English at Applecroft
At Applecroft School we aim, where possible, to deliver the English curriculum through a thematic approach and book based units of work. Children are given the opportunity to develop a love of literature and books, encompassing fiction, non-fiction and poetry, including traditional and classic texts and develop an appreciation of our rich and varied literary heritage.
From the outset, phonics is taught daily and reinforced and practised through the school's reading scheme. The teaching of reading is focused on developing fluency and comprehension skills. Children will be read to regularly each week so that they experience books and texts which may be beyond their own reading capacity.
Spoken language underpins the development of reading and writing. At Applecroft, we aim to develop pupils' confidence and competence in spoken language and listening skills and provide opportunities for all children to enrich their vocabulary and participate in classroom discussions, assemblies and drama.
We want children to be able to write with confidence and accuracy for a variety of purposes and audiences whilst developing their own individual style. We want our children to be able to write with grammatical accuracy and be able to apply spelling patterns correctly using a neat and fluent cursive handwriting style.
Our English Curriculum Intent:
At Applecroft, we want all our children to learn to speak, read and write fluently, with confidence and enjoyment. The literacy skills and knowledge our children learn will enable them to communicate and explore ideas, feelings and opinions in order to participate fully and richly in the world around them. Through reading in particular, pupils are able to develop culturally, emotionally, intellectually, socially and spiritually.
The overarching aim for English is to promote high standards of language and literacy by equipping pupils to confidently use spoken and written language to communicate, and to develop their love of literature through widespread reading for enjoyment.
At Applecroft School, we want all children to become fluent and confident readers. We foster a love of reading from an early age and the way we teach phonics is a key part of this. We ensure all children have the best start in their reading journey by exposing them to a variety of high-quality texts. Alongside this we follow, a rigorous phonics program that ensures all children make good progress. We encourage parents to be as involved as possible in their child’s phonics journey for example through parent workshops where we aim to equipped parents with phonics knowledge so that they can support their child’s reading at the early stages through to the end of Key Stage One and beyond.
We want our school to be a place where children are read to, enjoy, discuss and work with high quality books. These ‘essential reads’ would be a store of classics, creating a living library inside a child’s mind. This is the ‘Reading Spine’. We have provided the Pie Corbett reading spine in our classrooms so that children have access to these high quality texts.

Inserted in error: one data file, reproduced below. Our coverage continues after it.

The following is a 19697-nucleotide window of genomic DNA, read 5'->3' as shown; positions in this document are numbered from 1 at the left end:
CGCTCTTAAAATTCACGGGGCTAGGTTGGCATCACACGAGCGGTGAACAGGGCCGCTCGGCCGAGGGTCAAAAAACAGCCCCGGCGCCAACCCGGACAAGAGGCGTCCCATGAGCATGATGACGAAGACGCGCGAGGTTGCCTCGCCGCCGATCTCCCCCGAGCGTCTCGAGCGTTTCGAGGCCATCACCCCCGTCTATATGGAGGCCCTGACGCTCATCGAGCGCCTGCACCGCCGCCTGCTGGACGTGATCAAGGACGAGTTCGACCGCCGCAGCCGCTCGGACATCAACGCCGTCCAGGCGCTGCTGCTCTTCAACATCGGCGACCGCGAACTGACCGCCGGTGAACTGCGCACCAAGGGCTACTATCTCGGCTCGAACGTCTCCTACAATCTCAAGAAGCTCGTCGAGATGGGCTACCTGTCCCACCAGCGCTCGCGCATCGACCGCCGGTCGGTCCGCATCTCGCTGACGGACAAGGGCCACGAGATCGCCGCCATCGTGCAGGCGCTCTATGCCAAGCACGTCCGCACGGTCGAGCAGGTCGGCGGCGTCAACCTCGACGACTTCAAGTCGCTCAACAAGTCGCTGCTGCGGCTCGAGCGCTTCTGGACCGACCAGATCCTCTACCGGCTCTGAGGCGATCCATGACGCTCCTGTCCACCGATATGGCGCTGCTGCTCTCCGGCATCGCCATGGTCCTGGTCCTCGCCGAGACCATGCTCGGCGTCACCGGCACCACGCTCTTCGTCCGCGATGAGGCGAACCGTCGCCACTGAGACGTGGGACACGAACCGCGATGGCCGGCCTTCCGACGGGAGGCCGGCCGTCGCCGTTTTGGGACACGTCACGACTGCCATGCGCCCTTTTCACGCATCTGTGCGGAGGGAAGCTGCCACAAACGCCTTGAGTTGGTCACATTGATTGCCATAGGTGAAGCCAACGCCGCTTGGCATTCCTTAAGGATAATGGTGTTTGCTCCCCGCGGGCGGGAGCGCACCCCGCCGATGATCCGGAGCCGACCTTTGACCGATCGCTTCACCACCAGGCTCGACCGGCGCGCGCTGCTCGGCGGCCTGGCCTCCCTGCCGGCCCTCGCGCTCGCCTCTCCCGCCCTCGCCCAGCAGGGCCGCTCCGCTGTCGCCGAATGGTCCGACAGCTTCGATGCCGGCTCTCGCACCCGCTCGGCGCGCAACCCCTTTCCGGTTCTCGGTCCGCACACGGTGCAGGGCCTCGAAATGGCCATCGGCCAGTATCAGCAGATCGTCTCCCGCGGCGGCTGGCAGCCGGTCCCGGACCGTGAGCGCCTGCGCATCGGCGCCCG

Pie Corbett says…
Great books build the imagination. The more we read aloud expressively, and the more children are able to savour, discuss and reinterpret literature through the arts, the more memorable the characters, places and events become, building an inner world. A child who is read to will have an inner kingdom of unicorns, talking spiders and a knife that cuts into other worlds. The mind is like a ‘tardis’; it may seem small but inside there are many mansions. Each great book develops the imagination and equips the reader with language.
Great stories speak to us as individuals and some children will return to certain books again and again. Great stories also build our language because around 75 per cent of our vocabulary comes from our reading. Reading develops the ability to think in the abstract; to follow lines of thought. Schools that have a reading spine, build a common bank of stories that bind the community together. These are shared and deeply imagined common experiences.
Reading Spine books for each year group
Back on Track English: September 2020
Despite all our best efforts we know most children have missed some key learning in English in the last academic year. Opportunities to discuss, reflect, interact and use immediate feedback are harder to achieve remotely and we know these make a huge difference to children’s learning and progress. We carefully assess all children’s needs as they return to school and focus on key objectives and core skills in the English curriculum. We are using ‘Back on Track’ materials specifically designed to address this. As necessary, we track back so the foundations for core learning are addressed, explored and embedded. Individual children will then be able to access their age appropriate curriculum over the course of the year.